2) Reject with Positivity – Make a list of all the great things about yourself, write it down, and keep it handy. This list is now the Master List. The more aware you are about the positive things about yourself, the less likely you are to disintegrate when criticized.

3) Engage in Pleasure – go for a walk, notice the sunshine, read a book, have a bath. I can see most of you rolling your eyes and saying “how cliché.” TRUST ME THESE WORK! Just do them. Excessive focus on what hurt your feelings makes them seem larger and more difficult to resolve. Find a positive, healthy distraction.

4) Forgive, trust, and be vulnerable – Seems pretty backwards, doesn’t it? The truth is that those of us who are closed off and unwilling to open up are the recipient of more criticism, anxiety and depression than our open-book counterparts. Accept an apology, then say “Thank you, I forgive you” out loud. Magic will happen.

Love is kind

It’s been a crazy month and a half. I couldn’t believe it when I logged in to find out my last post was in January. I would like to humbly admit that my first attempt at my second attempt of the love dare didn’t go well. To be brutally honest, Brent and I have had a rough six weeks.

I understand that most of the nonsense in our marriage is a direct result of my terrible sense of self worth and my lack of self confidence. It was some time after my last post that I realized that there is actually nothing about myself that I like. Now, before you all start awwww-ing, just hear me out. I’m actually ok with realizing that I don’t like anything about myself, because from there I was able to identify and conquer these items.

I have some broad goals for this year, in no particular order:

1) Get my body in better shape.

I don’t quite have this mapped out just yet, but I am struggling through the ongoing frustration of having drastically changed so much about my eating and activity habits only to see absolutely no changes in my physical appearance. 5 years ago I gave up soda pop, fast food and started actively exercising. Then, two years ago I gave up gluten, and started eating more fruits and veggies daily. Then last year, I started running regularly. Guess what the result was? Nothing. Absolutely nothing. I haven’t lost any weight or dropped any inches.

My new view of this is that a dedicated and serious attempt is required: mindful eating of whole clean foods only. The only liquid to enter my mouth is water, 64oz per day minimum and sweat-inducing workouts 4 days per week. I have decided to track this for the next 12 weeks (with your help, Dear Reader, of course!)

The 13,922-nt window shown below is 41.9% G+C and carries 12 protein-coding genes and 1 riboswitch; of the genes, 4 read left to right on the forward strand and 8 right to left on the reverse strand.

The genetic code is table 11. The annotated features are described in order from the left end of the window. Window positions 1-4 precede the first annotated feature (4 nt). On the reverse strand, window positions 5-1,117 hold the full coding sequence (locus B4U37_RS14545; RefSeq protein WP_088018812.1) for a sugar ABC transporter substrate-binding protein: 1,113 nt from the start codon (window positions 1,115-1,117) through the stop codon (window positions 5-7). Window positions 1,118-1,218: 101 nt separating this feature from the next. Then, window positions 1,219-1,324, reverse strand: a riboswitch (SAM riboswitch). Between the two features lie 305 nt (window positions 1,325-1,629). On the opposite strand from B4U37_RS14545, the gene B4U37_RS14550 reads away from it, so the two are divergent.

2) Get my marriage in better shape.

Isn’t falling in love fantastic? Isn’t staying in love the most difficult thing in the whole world? Why does no one point this out in a clear fashion *before* married couples find themselves on the brink of emotional disaster? Truth is that Brent and I love each other terribly. I know this. I have read pretty much every relationship book there is, and the basic premises of these writings all make perfect sense – and all seem to completely vanish in the moment of a good argument. Our last big fight was on Valentine’s Day – how ironic. I miss being romanced and being doted on, something Brent pointed out was not in our wedding vows.

He has told me clearly that he has no intentions of being more romantic or changing in any way, so the reins are in my hands on this one. I’m going to try again.

3) Get my house in better shape

All five kids have grown since we last went through their closets, my room and kitchen need a major overhaul and the basement, well…ya. I am blessed to have Katie Miller in my life – she is coming to give me a hand at the end of the month. I find that I am much more relaxed when I feel like the house is in order.

4) Get work in better shape

All things considered, work is going pretty well. I have already completed a bunch of training this year and have a clearer idea of where I want the companies to go – implementation will begin May 1.

So – back to my love dare. On the topic of kindness to Brent, I have a long way to go. Some “journal” thoughts are this:

How would your husband describe you on the kindness meter? – Very low, ashamedly.
How harsh are you? – In general, I feel I come off as very harsh. This is not intentional. Brent has said to me “you have no idea how you sound” and I hate that about myself.
How gentle and helpful are you? – I feel like I am quite helpful. I try to lighten his household burden, but I get frustrated when it goes seemingly unnoticed. As for being gentle, yes, I am, but it’s intentional instead of natural.

I guess what I am realizing is that love needs to exist in me, even if I don’t feel I am receiving it. So, for the next 3 days I will say nothing negative to Brent, and I will show him at least one act of kindness per day.

“Be kind to one another, tender-hearted, forgiving each other, just as God in Christ has also forgiven you.”- Ephesians 4:32

The Love Dare, Round 2

Last year I very quietly read, and (tried to) implement(ed) the Love Dare and the Respect Dare. At the same time.

They aren’t written by the same authors, but their 40-dare systems allow for integration, somewhat. So it worked…ish. I think most people that read these books operate like this is a “one time thing” because each dare gets more challenging than the next. They are geared towards a happy marriage, creating one, fixing one or preventing undue stress. I don’t consider myself to be a marriage expert by any means, but lately I have found odd trinkets of advice come out of my mouth. Brent and I are constantly talking about and trying to improve our marriage, and we can both humbly admit that we have said and done things to each other that were far less than what we’d expect from ourselves.

My goals this year include learning more about myself and expanding my consulting/teaching aspects of my job. I firmly believe that one cannot give what one does not have, so I have decided to take the Love Dare and the Respect Dare journeys again, only this time slower, and one at a time. I am starting with the Love Dare.

I would like to integrate each dare for a series of days, for three reasons:
1) I sometimes fail, (like I did with this first dare when I tried it, oh, 4 days ago!)